Donald Trump picks fight with Carrier steelworkers' union | Arkansas Blog

Donald Trump picks fight with Carrier steelworkers' union

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Donald Trump's itchy Twitter finger aimed at a new target yesterday: Chuck Jones, president of United Steelworkers Local 1999, which represents workers at the Carrier plant in Indianapolis.

Trump, along with Indiana Gov. and Vice-President elect Mike Pence, was involved in a deal with Carrier that gave them $7 million in state tax credits to reduce the number of jobs they were offshoring to Mexico. That was excellent news for the 800 Carrier workers who got to keep their jobs (730 union steelworkers and 70 non-union workers in clerical and management positions). But Jones argued that Trump had oversold the win by inaccurately claiming that he had saved more than 1,100 jobs.

“For whatever reason, he lied his ass off," Jones told the Washington Post. “Trump and Pence, they pulled a dog and pony show on the numbers. I almost threw up in my mouth.”

Jones said that he was thankful for the jobs that were kept, but that Trump had come up short on his promise to keep 1,400 Carrier jobs from moving to Mexico. In fact, even after the deal and the state tax credits, the company is still shipping offshoring nearly 600 jobs (including 550 union steelworker jobs).  "You made a promise to keep all these jobs," Jones told CNN. "You half-way delivered. We expect you go back and keep all the jobs." Meanwhile, Jones noted, Carrier is also offshoring 700 jobs from a separate facility in Huntington, Indiana.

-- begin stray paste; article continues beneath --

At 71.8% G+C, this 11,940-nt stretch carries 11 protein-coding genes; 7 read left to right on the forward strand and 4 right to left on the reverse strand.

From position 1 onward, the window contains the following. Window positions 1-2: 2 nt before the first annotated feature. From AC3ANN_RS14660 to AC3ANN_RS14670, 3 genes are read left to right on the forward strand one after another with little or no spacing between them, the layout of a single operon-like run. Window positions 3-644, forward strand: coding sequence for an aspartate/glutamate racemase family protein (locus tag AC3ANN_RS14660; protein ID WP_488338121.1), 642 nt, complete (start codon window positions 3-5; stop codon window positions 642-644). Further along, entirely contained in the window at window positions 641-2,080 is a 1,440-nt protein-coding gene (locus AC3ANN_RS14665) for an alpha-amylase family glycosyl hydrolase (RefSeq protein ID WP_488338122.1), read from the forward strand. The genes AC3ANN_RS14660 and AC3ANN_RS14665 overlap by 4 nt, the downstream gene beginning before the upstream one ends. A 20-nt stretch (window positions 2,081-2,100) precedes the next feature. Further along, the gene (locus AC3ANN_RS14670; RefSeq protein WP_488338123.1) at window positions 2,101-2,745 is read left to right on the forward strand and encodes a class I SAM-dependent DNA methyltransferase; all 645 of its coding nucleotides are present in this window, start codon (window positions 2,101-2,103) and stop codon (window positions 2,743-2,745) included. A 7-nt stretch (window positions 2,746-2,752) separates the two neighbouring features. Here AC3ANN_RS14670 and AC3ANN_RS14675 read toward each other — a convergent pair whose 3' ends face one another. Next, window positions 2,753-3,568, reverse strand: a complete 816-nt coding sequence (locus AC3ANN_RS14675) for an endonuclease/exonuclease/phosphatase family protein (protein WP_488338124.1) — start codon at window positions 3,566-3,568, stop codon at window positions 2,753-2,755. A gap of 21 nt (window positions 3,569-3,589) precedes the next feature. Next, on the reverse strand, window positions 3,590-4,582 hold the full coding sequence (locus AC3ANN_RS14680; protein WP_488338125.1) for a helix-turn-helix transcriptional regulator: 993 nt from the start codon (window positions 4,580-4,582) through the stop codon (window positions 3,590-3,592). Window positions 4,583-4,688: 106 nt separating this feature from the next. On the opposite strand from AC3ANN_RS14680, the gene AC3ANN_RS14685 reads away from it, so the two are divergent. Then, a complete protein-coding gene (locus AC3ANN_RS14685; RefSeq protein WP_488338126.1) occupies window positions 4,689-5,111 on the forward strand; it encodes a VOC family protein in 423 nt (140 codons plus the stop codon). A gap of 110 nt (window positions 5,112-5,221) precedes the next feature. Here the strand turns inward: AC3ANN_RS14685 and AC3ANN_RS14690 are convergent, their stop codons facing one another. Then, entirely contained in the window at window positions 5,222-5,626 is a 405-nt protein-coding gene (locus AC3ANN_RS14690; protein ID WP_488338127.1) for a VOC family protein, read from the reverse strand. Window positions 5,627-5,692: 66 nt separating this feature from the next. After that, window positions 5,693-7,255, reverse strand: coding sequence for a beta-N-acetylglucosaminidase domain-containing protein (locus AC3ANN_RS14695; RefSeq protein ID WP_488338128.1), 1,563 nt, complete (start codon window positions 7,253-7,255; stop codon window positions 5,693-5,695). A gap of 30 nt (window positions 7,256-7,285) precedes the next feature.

"He's lying his ass off," Jones said. "That's not just my feeling. The numbers prove he's lying his ass off. It's a damn shame when you come in and make a false statements like that. If you're dealing with people's livelihoods, you sure ought to know what the numbers are."

Trump responded with the tweets above. It seems like a poor choice for the president elect of the United States to insult a local union and a local union rep, but Trump marches to the beat of a different dumb.

After Trump's tweets, Jones started receiving death threats, but said that he'd been doing union work for decades and was used to threats.

The national United Steelworkers union responded that Jones was "a hero, not a scapegoat" who had "worked tirelessly since day one to save ALL jobs there" and noted that Trump and other national leaders only became aware of the Carrier situation because of Jones' advocacy.




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